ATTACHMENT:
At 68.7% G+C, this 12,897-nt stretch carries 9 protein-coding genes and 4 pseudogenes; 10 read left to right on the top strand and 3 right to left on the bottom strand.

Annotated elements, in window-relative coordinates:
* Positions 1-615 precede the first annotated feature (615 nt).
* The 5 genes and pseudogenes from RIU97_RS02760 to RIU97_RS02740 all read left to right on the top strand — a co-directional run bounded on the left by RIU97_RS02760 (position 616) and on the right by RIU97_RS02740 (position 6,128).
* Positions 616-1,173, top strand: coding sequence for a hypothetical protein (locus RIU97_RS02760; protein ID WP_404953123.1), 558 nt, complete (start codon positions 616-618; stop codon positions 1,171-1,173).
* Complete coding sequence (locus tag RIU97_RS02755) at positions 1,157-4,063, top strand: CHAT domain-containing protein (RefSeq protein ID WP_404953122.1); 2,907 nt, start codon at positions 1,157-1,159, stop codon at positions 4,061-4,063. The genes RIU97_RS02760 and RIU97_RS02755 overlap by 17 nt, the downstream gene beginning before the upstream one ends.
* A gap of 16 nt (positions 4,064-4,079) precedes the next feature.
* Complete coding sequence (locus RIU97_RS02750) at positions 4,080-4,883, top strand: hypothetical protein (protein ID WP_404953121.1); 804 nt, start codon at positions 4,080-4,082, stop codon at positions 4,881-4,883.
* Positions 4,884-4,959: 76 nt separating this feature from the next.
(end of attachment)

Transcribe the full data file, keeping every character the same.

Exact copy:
At 68.7% G+C, this 12,897-nt stretch carries 9 protein-coding genes and 4 pseudogenes; 10 read left to right on the top strand and 3 right to left on the bottom strand.

Annotated elements, in window-relative coordinates:
* Positions 1-615 precede the first annotated feature (615 nt).
* The 5 genes and pseudogenes from RIU97_RS02760 to RIU97_RS02740 all read left to right on the top strand — a co-directional run bounded on the left by RIU97_RS02760 (position 616) and on the right by RIU97_RS02740 (position 6,128).
* Positions 616-1,173, top strand: coding sequence for a hypothetical protein (locus RIU97_RS02760; protein ID WP_404953123.1), 558 nt, complete (start codon positions 616-618; stop codon positions 1,171-1,173).
* Complete coding sequence (locus tag RIU97_RS02755) at positions 1,157-4,063, top strand: CHAT domain-containing protein (RefSeq protein ID WP_404953122.1); 2,907 nt, start codon at positions 1,157-1,159, stop codon at positions 4,061-4,063. The genes RIU97_RS02760 and RIU97_RS02755 overlap by 17 nt, the downstream gene beginning before the upstream one ends.
* A gap of 16 nt (positions 4,064-4,079) precedes the next feature.
* Complete coding sequence (locus RIU97_RS02750) at positions 4,080-4,883, top strand: hypothetical protein (protein ID WP_404953121.1); 804 nt, start codon at positions 4,080-4,082, stop codon at positions 4,881-4,883.
* Positions 4,884-4,959: 76 nt separating this feature from the next.